Traumatic brain injury is often called the silent epidemic. This poses a problem for the trial attorney in obtaining compensation for his or her client. In many states, in order to recover fair compensation, the attorney must show objective evidence of a brain injury in order to convince skeptical jurors that the injury and problems are real. Unfortunately, traditional diagnostic studies such as MRIs and CT scans, usually show brain functions as normal, especially in mild traumatic brain injuries.
A more recent test that is becoming widely recognized in the scientific and medical communities is PET scans.
A PET scan uses a small dosage of a chemical called radionuclide combined with a sugar. This combination is injected into patient. A PET scanner will rotate around a patient’s head to detect the emissions given off by the radionuclide. The computer then uses the measurements of glucose used to produce a picture which is color coded.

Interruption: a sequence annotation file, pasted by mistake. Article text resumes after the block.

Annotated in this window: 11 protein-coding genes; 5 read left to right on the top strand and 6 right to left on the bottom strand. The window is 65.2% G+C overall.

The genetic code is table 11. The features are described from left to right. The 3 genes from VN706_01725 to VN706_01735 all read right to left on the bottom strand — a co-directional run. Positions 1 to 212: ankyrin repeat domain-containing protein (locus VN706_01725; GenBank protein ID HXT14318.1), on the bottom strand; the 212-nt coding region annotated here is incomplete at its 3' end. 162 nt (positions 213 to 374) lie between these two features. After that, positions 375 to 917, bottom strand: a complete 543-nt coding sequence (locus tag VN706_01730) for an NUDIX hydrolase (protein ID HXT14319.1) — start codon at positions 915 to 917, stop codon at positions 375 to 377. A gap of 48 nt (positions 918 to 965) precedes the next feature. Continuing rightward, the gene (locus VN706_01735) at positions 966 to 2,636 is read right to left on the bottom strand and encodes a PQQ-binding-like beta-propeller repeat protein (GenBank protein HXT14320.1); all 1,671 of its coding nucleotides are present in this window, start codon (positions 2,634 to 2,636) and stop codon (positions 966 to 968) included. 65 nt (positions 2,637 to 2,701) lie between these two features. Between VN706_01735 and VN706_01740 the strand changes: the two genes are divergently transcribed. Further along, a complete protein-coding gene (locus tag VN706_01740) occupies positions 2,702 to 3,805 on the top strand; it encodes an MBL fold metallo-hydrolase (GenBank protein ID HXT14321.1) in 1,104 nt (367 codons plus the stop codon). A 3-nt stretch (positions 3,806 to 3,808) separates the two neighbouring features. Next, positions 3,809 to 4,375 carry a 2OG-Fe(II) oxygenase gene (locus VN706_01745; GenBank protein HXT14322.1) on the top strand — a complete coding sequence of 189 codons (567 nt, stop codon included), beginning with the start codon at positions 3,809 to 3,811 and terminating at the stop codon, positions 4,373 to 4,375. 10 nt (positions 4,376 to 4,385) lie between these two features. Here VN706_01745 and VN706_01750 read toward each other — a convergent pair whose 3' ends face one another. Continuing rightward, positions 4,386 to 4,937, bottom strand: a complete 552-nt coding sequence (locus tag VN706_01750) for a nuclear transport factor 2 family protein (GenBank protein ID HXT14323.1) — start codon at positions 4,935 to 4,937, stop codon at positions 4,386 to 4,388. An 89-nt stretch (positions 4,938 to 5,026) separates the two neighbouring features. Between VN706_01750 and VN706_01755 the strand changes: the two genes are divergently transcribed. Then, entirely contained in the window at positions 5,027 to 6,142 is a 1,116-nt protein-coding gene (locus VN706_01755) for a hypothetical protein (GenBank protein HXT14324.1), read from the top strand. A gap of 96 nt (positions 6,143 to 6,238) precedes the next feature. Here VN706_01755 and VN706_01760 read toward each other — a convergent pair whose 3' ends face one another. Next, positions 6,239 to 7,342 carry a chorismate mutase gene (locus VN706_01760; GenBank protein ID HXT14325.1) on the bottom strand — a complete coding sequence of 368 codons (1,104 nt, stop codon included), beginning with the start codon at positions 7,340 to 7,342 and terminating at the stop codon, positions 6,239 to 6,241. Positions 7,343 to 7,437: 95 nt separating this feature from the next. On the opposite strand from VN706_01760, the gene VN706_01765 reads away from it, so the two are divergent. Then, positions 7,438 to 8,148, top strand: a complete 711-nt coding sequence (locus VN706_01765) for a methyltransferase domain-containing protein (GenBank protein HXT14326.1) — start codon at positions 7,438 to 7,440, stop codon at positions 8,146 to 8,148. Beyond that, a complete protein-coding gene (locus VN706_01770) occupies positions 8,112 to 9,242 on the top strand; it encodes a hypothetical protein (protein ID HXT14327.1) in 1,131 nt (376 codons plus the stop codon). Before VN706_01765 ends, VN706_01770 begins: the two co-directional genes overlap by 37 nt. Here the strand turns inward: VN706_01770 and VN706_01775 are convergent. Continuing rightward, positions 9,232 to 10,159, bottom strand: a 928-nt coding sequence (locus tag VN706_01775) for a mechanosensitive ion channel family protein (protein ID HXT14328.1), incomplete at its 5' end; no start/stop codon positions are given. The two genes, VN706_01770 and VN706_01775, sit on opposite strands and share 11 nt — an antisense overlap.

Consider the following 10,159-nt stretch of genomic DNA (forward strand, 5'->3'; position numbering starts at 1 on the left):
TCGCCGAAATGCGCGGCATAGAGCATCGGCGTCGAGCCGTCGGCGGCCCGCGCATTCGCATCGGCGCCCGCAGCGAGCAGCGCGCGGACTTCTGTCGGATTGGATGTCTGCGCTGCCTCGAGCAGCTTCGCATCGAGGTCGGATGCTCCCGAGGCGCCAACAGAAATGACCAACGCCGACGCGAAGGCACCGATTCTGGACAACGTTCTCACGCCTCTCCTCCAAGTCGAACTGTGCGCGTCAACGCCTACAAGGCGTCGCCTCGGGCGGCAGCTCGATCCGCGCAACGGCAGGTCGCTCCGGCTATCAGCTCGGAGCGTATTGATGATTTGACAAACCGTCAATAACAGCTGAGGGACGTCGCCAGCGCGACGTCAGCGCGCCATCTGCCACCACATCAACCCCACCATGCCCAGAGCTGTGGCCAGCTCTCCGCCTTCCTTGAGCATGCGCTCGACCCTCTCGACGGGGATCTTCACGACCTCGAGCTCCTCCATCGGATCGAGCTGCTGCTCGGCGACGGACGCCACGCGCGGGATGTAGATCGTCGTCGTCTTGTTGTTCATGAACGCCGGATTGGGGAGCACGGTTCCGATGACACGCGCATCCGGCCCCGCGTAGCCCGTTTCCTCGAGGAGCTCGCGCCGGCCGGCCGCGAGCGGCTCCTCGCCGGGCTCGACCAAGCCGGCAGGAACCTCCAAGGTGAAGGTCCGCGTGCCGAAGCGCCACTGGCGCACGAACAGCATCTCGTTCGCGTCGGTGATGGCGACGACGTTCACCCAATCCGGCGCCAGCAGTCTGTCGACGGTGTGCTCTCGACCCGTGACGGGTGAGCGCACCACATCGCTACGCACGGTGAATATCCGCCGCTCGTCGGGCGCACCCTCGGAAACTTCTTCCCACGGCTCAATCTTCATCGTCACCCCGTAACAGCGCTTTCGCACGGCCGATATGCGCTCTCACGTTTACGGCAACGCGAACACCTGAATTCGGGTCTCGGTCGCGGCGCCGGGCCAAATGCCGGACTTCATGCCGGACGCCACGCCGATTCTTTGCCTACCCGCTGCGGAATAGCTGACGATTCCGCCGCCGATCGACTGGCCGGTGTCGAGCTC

This is wonderful technology which finally allows us to see the true injuries a patient’s brain has sustained. In the litigation setting, insurance companies, their attorneys as well as their well paid experts often assert that PET scans are not valid or scientifically recognized. However, PET scans have been approved in the clinical setting to evaluate patients suffering from Alzheimers disease.